Now that Hurricane Irma has come and gone, the Norton Museum of Art will reopen Friday, Sept. 15, with its new exhibit “Earth Works: Mapping the Anthropocene,” which tackles the effects of climate change and sea level rise on the environment.
The man behind these eco-minded artworks is New York-based artist Justin Brice Guariglia, who talked his way aboard a NASA mission across Greenland, shooting photographs of melting polar ice caps and glaciers through the drop window of a military transport plane.
Guariglia flew seven times with NASA in 2015 and 2016 as part of the agency’s Operation IceBridge, and his resulting 22 mixed-media paintings show landscapes changed by humankind: dying glaciers, the scars of strip mining and shifting Greenland ice sheets.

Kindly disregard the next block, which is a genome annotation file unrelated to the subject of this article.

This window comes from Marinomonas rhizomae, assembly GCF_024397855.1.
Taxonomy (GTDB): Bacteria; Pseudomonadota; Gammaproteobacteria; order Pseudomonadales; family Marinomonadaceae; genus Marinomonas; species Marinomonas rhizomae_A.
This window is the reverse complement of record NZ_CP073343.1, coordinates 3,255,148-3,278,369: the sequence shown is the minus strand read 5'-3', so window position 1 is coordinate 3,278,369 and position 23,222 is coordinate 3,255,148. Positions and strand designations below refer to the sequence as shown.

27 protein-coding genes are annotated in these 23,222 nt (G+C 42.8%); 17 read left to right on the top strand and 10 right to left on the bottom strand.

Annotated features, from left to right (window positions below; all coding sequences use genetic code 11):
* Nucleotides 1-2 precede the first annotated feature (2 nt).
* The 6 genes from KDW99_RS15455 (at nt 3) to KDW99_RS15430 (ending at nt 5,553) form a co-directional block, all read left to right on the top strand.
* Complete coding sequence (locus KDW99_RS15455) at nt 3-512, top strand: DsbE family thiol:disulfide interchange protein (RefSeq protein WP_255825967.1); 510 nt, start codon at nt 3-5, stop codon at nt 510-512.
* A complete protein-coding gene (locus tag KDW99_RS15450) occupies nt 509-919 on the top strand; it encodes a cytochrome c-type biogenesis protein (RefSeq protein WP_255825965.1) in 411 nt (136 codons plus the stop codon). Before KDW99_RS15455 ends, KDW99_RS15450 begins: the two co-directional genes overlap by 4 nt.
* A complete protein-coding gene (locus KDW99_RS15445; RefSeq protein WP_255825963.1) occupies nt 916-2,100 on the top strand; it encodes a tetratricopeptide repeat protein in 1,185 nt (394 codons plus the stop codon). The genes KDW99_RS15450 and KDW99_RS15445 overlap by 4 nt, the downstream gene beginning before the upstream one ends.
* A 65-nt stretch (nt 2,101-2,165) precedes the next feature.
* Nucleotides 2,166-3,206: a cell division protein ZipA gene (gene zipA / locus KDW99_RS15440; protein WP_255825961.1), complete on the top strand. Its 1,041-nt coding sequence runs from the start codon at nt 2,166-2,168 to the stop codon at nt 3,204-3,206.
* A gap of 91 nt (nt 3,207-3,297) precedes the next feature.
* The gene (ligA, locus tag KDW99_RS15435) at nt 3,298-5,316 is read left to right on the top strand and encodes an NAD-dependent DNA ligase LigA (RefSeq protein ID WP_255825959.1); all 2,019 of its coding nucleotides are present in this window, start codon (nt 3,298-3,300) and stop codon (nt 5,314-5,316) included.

The works, which incorporate gold-leafed panels and aircraft-grade aluminum, are as massive as they are mysterious, with one canvas measuring 12-by-16 feet. The landscape "Arctic Ocean 1," for example, resembles a night sky speckled with stars. "Landscape Study II, Gold,” meanwhile, features a gold-leaf-covered topographical view of a large fissure along Greenland’s ice sheets.
When: Museum reopens Friday, Sept. 15; noon-5 p.m. Friday-Wednesday, noon-9 p.m. Thursday; through Jan. 7
Where: Norton Museum of Art, 1451 S. Olive Ave., West Palm Beach
Contact: 561-832-5196 or Norton.org
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